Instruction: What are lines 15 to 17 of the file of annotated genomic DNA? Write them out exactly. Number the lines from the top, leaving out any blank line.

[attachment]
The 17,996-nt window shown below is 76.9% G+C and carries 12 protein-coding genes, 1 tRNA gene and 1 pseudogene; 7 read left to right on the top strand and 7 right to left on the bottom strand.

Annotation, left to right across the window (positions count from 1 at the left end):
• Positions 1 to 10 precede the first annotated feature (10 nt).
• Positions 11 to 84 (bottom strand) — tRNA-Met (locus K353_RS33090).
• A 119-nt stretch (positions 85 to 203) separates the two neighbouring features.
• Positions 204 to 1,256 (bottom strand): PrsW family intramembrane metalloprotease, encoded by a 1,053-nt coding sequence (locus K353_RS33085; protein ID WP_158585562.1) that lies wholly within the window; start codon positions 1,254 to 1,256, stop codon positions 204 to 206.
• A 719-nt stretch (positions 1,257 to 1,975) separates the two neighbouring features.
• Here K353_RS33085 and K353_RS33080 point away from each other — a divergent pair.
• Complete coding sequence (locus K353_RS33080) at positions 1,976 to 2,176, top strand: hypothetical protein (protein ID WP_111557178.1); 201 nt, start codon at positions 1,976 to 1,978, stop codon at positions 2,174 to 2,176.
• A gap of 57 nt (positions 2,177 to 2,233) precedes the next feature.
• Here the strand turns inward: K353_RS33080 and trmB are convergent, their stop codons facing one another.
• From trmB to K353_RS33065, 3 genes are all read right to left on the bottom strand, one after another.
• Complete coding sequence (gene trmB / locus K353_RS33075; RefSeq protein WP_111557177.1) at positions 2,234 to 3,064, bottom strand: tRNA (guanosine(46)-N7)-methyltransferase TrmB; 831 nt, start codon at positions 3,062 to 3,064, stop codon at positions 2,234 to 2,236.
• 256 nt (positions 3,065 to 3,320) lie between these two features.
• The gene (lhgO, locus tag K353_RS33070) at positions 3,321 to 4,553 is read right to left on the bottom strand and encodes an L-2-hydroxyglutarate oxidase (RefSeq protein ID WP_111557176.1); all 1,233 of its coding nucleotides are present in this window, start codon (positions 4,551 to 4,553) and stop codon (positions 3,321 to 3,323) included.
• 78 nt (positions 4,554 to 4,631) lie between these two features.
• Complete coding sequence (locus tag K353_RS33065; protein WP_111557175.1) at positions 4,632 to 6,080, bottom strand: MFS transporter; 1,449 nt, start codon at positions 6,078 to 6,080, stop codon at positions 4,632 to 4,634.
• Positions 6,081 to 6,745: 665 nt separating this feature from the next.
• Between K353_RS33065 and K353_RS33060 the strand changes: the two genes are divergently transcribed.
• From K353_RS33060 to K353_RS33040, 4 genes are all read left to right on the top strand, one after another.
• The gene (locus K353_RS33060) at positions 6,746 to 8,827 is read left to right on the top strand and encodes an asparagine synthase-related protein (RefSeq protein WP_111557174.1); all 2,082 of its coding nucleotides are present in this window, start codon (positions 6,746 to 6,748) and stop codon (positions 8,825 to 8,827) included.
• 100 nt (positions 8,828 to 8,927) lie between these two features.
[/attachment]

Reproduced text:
• The gene (lhgO, locus tag K353_RS33070) at positions 3,321 to 4,553 is read right to left on the bottom strand and encodes an L-2-hydroxyglutarate oxidase (RefSeq protein ID WP_111557176.1); all 1,233 of its coding nucleotides are present in this window, start codon (positions 4,551 to 4,553) and stop codon (positions 3,321 to 3,323) included.
• 78 nt (positions 4,554 to 4,631) lie between these two features.
• Complete coding sequence (locus tag K353_RS33065; protein WP_111557175.1) at positions 4,632 to 6,080, bottom strand: MFS transporter; 1,449 nt, start codon at positions 6,078 to 6,080, stop codon at positions 4,632 to 4,634.